Opera Meets Film: How ‘To All the Boys I’ve Ever Loved’ Shapes A Dramatic Moment Through Awkward Use of ‘Tannhäuser’

By David Salazar

“Opera Meets Film” is a feature dedicated to exploring the way that opera has been employed in cinema. We will select a section or a film in its entirety, highlighting the impact that utilizing the operatic form or sections from an opera can alter our perception of a film that we are viewing. This week’s installment “To All the Boys I’ve Ever Loved.”

“To All the Boys I’ve Ever Loved” opens in a green field of Lara Jean’s imagination with music from Tchaikovsky’s “Swan Lake” setting the scene for a heightened sense of intense romanticism. It establishes the dream-like state of the film’s central character and her inability to escape her romantic bubble as she ponders Josh, her latest crush. 

A few scenes later, this sense of heightened romanticism will return with a delirious vengeance on the school’s track. Five love letters she has written over the years have gotten out and Peter, a former crush and (spoilers) her eventual boyfriend by the end of the film, is the first to approach her about it. As she sees him with the letter in hand, the Tchaikovsky returns with a vengeance. She faints and the music suddenly shifts to a choral passage from Wagner’s “Tannhäuser” as we see an overlay of a scene from years ago when she first kissed Peter.

She recovers and prepares to manage the situation when suddenly she sees Josh approaching. Suddenly, music from “Tannhäuser’s” overture, a passage in the strings with an upward trajectory suggesting tremendous tension comes back to the forefront. Over this section of music, the film cuts to a number of images from before in which we see Lara Jean interact with Josh. The tension mounts in the music and in the scene, eventually exploding in resolution when Lara Jean jumps on Peter and kisses him passionately. 

Classical music or opera will never return again to the film, the chord resolution at the apex of the “Tannhäuser” passage almost serving as a rupture of her fantastical romanticism and an entry into the messy world of teen romance.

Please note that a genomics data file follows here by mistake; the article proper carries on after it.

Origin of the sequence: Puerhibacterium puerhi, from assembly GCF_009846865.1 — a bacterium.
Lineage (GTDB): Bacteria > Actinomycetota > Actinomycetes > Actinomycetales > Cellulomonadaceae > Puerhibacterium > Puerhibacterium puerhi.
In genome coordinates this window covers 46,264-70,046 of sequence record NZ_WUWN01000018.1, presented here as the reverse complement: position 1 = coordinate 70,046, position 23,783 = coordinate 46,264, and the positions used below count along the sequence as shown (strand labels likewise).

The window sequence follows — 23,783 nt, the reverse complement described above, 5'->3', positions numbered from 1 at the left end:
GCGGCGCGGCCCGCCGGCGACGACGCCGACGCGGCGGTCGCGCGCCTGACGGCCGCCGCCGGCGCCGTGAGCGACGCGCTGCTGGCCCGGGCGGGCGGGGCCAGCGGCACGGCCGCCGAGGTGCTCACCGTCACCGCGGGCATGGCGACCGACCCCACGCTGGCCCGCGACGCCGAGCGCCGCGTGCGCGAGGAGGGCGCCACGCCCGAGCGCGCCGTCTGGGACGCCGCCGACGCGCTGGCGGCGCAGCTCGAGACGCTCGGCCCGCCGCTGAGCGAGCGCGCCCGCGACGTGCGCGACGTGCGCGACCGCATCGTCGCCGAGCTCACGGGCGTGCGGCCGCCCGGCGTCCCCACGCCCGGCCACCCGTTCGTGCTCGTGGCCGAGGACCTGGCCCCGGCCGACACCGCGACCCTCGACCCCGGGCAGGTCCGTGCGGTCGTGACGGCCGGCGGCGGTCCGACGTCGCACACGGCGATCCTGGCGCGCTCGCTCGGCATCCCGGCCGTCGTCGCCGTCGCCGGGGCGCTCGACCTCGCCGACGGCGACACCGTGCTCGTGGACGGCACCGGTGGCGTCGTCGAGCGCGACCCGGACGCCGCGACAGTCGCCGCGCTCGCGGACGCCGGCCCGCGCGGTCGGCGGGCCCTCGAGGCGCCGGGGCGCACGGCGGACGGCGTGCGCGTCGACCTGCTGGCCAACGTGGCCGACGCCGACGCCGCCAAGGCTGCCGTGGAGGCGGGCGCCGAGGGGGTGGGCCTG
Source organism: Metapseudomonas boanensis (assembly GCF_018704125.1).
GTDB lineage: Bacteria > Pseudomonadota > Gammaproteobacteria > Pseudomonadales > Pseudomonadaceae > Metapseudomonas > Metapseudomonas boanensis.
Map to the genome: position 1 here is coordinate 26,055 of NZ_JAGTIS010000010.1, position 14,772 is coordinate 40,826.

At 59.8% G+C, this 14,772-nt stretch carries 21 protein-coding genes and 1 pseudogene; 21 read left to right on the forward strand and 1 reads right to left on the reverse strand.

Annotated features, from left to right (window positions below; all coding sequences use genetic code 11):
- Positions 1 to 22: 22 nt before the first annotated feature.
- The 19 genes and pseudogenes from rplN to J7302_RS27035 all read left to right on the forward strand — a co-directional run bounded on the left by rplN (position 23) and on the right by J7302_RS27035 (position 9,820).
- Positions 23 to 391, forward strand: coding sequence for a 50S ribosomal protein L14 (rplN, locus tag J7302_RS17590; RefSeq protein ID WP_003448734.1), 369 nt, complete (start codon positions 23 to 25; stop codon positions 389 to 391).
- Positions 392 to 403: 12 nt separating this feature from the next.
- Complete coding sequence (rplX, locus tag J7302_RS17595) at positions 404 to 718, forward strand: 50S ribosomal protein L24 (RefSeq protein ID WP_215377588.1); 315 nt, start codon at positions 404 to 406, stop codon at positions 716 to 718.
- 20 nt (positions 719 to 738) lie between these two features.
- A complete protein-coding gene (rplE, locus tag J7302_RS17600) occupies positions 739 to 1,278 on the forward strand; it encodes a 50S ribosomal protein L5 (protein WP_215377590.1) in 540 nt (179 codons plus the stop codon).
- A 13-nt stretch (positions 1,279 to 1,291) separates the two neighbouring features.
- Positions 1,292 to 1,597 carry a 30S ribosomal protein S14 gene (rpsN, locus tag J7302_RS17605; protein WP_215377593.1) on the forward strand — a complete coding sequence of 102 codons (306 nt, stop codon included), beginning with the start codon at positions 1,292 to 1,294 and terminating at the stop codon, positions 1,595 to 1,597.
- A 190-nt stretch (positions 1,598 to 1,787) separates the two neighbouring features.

It’s a strange moment in the larger context of the film, given the overall shape of the soundtrack toward more modern pop and hip hop, but having it appear early on emphasizes Lara Jean’s bubble and her own separation from those around her (her younger sister, who sent out the letters, comments in an earlier scene that she finds it sad that Lara Jean, an 11th grader, has no plans to go out with friends; Lara Jean tells her she doesn’t care).

The musical choice is not only very intentional, but also quite apt for its intended purpose. In this moment of intense discomfort, how else would her intense and messy feelings be expressed than through a sloppy collage of disparate pieces of classical music which not only feel incongruously thrown together to match the rapid beat shifts, but also completely out of place in the context of the scene? The scene itself is not really all that dramatic to the viewer, but in order to really get a sense of how excruciating this is for Lara Jean, then aurally it needs to feel not only excruciating for the audience (it does), but also overly dramatic. This is the end of the world for her and the musical choices here, by two composers known for pushing the emotional limits of the music they wrote, are very apt in expressing that very notion on an immediate dramatic level but on a subtextual one as well.  


Opera Meets Film